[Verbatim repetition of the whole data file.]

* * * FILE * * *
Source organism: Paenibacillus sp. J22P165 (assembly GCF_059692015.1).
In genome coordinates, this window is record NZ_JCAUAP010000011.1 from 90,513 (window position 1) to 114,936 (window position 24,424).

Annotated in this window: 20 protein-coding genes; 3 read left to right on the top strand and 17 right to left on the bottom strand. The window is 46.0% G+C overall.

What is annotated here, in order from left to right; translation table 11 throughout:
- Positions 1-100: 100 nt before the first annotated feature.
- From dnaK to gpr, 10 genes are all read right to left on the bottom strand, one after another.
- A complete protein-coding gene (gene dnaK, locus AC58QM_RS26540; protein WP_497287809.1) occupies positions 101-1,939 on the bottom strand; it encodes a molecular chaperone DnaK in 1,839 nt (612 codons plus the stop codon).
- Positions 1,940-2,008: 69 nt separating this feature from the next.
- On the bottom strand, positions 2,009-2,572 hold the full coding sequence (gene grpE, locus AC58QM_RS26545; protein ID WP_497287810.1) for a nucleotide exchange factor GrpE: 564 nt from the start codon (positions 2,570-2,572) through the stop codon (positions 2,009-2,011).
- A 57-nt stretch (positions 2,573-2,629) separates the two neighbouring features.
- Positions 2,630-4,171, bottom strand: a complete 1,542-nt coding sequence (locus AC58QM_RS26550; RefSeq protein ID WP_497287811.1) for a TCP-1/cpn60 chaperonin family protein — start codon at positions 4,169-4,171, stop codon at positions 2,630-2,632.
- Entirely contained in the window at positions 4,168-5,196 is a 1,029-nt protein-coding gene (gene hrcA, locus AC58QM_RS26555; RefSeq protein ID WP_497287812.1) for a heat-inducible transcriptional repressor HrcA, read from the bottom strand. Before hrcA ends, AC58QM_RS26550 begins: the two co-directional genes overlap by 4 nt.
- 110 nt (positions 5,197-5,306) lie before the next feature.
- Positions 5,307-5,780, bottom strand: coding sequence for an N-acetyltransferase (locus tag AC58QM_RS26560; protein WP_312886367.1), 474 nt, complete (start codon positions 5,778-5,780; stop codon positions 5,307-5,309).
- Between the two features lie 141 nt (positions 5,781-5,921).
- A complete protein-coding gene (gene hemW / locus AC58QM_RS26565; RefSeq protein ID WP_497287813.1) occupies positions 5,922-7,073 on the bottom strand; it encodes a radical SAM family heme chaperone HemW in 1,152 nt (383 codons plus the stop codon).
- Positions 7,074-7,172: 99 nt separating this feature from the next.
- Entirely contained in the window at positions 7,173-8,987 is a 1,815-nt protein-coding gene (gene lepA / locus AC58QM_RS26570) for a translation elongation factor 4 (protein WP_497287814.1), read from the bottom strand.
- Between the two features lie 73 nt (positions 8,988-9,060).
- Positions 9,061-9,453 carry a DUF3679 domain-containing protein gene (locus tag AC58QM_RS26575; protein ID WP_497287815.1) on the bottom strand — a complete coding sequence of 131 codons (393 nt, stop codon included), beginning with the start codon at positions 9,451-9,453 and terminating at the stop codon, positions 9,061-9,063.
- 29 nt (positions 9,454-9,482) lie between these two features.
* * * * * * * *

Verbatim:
Source organism: Paenibacillus sp. J22P165 (assembly GCF_059692015.1).
In genome coordinates, this window is record NZ_JCAUAP010000011.1 from 90,513 (window position 1) to 114,936 (window position 24,424).

Annotated in this window: 20 protein-coding genes; 3 read left to right on the top strand and 17 right to left on the bottom strand. The window is 46.0% G+C overall.

What is annotated here, in order from left to right; translation table 11 throughout:
- Positions 1-100: 100 nt before the first annotated feature.
- From dnaK to gpr, 10 genes are all read right to left on the bottom strand, one after another.
- A complete protein-coding gene (gene dnaK, locus AC58QM_RS26540; protein WP_497287809.1) occupies positions 101-1,939 on the bottom strand; it encodes a molecular chaperone DnaK in 1,839 nt (612 codons plus the stop codon).
- Positions 1,940-2,008: 69 nt separating this feature from the next.
- On the bottom strand, positions 2,009-2,572 hold the full coding sequence (gene grpE, locus AC58QM_RS26545; protein ID WP_497287810.1) for a nucleotide exchange factor GrpE: 564 nt from the start codon (positions 2,570-2,572) through the stop codon (positions 2,009-2,011).
- A 57-nt stretch (positions 2,573-2,629) separates the two neighbouring features.
- Positions 2,630-4,171, bottom strand: a complete 1,542-nt coding sequence (locus AC58QM_RS26550; RefSeq protein ID WP_497287811.1) for a TCP-1/cpn60 chaperonin family protein — start codon at positions 4,169-4,171, stop codon at positions 2,630-2,632.
- Entirely contained in the window at positions 4,168-5,196 is a 1,029-nt protein-coding gene (gene hrcA, locus AC58QM_RS26555; RefSeq protein ID WP_497287812.1) for a heat-inducible transcriptional repressor HrcA, read from the bottom strand. Before hrcA ends, AC58QM_RS26550 begins: the two co-directional genes overlap by 4 nt.
- 110 nt (positions 5,197-5,306) lie before the next feature.
- Positions 5,307-5,780, bottom strand: coding sequence for an N-acetyltransferase (locus tag AC58QM_RS26560; protein WP_312886367.1), 474 nt, complete (start codon positions 5,778-5,780; stop codon positions 5,307-5,309).
- Between the two features lie 141 nt (positions 5,781-5,921).
- A complete protein-coding gene (gene hemW / locus AC58QM_RS26565; RefSeq protein ID WP_497287813.1) occupies positions 5,922-7,073 on the bottom strand; it encodes a radical SAM family heme chaperone HemW in 1,152 nt (383 codons plus the stop codon).
- Positions 7,074-7,172: 99 nt separating this feature from the next.
- Entirely contained in the window at positions 7,173-8,987 is a 1,815-nt protein-coding gene (gene lepA / locus AC58QM_RS26570) for a translation elongation factor 4 (protein WP_497287814.1), read from the bottom strand.
- Between the two features lie 73 nt (positions 8,988-9,060).
- Positions 9,061-9,453 carry a DUF3679 domain-containing protein gene (locus tag AC58QM_RS26575; protein ID WP_497287815.1) on the bottom strand — a complete coding sequence of 131 codons (393 nt, stop codon included), beginning with the start codon at positions 9,451-9,453 and terminating at the stop codon, positions 9,061-9,063.
- 29 nt (positions 9,454-9,482) lie between these two features.